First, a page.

Washington — The World Bank, IFC and MIGA Board of Executive Directors have approved a package of loans and guarantees supporting a series of energy projects that will help boost independent power generation and ease crippling energy shortages in the Federal Republic of Nigeria, Africa's largest economy.
These projects are a critical element of the World Bank Group Energy Business Plan for Nigeria.
World Bank partial risk guarantees approved include up to US$245 million for the 459-megawatt (MW) Azura Edo power plant near Benin City, Edo State; and up to US$150 million for the 533-MW Qua Iboe plant in Ibeno, Akwa Ibom State. Both plants are gas-fired.The Boards of IFC and MIGA approved loans and hedging instruments of up to US$135 million and guarantees of up to US$659 million for the Azura Edo project.
“Efficient, affordable and reliable access to electricity is essential for small and medium-sized enterprises in Nigeria to accelerate job creation,” said Makhtar Diop, Vice President, Africa Region, World Bank.
“I am glad that we were able to support Nigeria's extensive energy reform program and provide direct assistance to increase generation capacity by mobilizing nearly US$ 1.7 billion of private sector financing through a range of instruments.”
The IBRD guarantees include forward-looking mitigation and risk-sharing arrangements, designed to augment the country's power sector reforms while building market confidence and setting industry benchmarks. IFC's investment and MIGA's guarantee for the Azura Edo power plant will support a trail blazing project at the center of Nigeria's ambitious power sector program, while setting a replicable model for future power projects.
“Addressing energy needs in Nigeria requires investment from the public and private sectors,” said Jean Philippe Prosper, IFC Regional Vice President. “Working across the World Bank Group, we can help catalyze significant private investment in an environment that best assures successful delivery of increased power supply.”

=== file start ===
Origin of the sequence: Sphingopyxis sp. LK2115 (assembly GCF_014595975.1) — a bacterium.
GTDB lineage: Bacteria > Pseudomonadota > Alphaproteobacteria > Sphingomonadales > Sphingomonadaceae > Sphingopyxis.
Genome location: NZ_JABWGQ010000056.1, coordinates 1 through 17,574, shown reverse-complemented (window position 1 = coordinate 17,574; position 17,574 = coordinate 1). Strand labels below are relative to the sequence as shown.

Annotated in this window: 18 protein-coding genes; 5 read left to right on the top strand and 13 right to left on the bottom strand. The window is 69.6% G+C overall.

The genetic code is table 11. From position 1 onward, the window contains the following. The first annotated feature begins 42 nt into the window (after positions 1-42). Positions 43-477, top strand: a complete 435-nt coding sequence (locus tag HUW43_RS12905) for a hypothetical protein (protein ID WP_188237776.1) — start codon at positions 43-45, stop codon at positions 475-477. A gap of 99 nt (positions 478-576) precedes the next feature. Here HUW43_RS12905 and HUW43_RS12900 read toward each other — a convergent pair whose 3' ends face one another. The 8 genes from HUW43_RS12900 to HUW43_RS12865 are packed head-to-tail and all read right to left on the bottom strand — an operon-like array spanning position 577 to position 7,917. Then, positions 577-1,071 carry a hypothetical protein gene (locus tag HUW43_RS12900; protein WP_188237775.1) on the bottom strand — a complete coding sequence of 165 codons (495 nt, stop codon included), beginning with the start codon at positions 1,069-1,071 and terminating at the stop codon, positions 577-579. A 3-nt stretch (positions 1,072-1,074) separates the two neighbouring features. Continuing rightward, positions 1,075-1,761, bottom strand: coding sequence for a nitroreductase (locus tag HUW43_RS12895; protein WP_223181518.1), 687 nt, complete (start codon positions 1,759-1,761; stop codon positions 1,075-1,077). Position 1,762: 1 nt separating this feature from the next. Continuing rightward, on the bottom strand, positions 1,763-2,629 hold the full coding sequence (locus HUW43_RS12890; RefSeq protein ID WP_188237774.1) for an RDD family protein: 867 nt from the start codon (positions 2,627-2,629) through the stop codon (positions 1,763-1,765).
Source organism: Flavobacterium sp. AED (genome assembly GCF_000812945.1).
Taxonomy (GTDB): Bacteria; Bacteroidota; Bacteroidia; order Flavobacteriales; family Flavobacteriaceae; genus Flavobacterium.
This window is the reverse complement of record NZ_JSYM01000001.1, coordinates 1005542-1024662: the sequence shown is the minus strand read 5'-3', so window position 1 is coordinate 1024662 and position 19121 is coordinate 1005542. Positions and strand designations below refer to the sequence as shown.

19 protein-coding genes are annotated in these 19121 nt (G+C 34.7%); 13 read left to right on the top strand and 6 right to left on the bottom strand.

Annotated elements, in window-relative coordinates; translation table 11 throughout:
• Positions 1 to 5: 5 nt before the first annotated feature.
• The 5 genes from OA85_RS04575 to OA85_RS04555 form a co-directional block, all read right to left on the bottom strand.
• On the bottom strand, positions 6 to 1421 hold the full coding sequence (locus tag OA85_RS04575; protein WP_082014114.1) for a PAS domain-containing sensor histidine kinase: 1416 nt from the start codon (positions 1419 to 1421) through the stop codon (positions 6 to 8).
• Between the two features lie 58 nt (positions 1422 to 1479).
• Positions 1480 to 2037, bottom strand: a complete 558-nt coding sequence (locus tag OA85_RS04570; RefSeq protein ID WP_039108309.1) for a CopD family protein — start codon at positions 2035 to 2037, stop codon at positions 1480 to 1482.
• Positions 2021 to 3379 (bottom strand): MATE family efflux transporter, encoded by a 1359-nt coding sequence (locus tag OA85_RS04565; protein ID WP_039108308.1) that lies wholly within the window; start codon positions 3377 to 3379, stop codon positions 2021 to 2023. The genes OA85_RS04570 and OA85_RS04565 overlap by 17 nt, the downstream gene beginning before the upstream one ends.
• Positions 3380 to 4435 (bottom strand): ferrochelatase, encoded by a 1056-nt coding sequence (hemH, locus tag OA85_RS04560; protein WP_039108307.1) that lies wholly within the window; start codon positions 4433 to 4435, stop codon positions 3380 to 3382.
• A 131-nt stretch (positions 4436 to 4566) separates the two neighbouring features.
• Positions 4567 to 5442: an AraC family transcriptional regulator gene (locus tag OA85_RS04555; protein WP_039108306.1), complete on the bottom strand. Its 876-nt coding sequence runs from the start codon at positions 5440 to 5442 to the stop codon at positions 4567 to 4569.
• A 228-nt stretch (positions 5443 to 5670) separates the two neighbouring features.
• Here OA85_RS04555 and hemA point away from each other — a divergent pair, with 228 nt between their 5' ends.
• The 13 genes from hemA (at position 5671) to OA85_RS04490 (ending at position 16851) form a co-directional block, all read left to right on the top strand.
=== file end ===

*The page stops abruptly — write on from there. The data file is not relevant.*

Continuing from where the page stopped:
Nigeria is endowed with abundant energy resources, including the world's eighth largest reserves of natural gas. Yet 65 percent of its population - some 100 million people - has no access to electricity. Unlocking the flow of Nigeria's extensive natural gas reserves will expand power supply and energy exports to neighboring countries in the West Africa Power Pool.
Support to private sector-financed independent power producers (IPPs) forms a critical part of the Nigerian Government's Power Sector Reform Roadmap, a strategy to improve power services throughout the country that is widely supported by the Nigerian public.
"We expect the Azura Edo IPP to have a strong demonstration effect and to set a precedent for future private sector investors,” said Michel Wormser, MIGA Vice President and Chief Operating Officer.
Under the joint Energy Business Plan, the World Bank Group has committed to leverage its diverse competencies along the energy value chain to support the provision of affordable, reliable, and sustainable energy services in Nigeria.
The approach is anchored in long-term support and extensive technical assistance to the reform process and capacity building of sector institutions. The business plan also includes IFC project structuring and investments along with tailor-made packages of risk-mitigation instruments that include World Bank Partial Risk Guarantees and MIGA political risk insurance. The approved project is also fully aligned with the World Bank Group Country Partnership Strategy that prioritizes improving Nigeria's power supply, which is critical to expanding inclusive economic growth.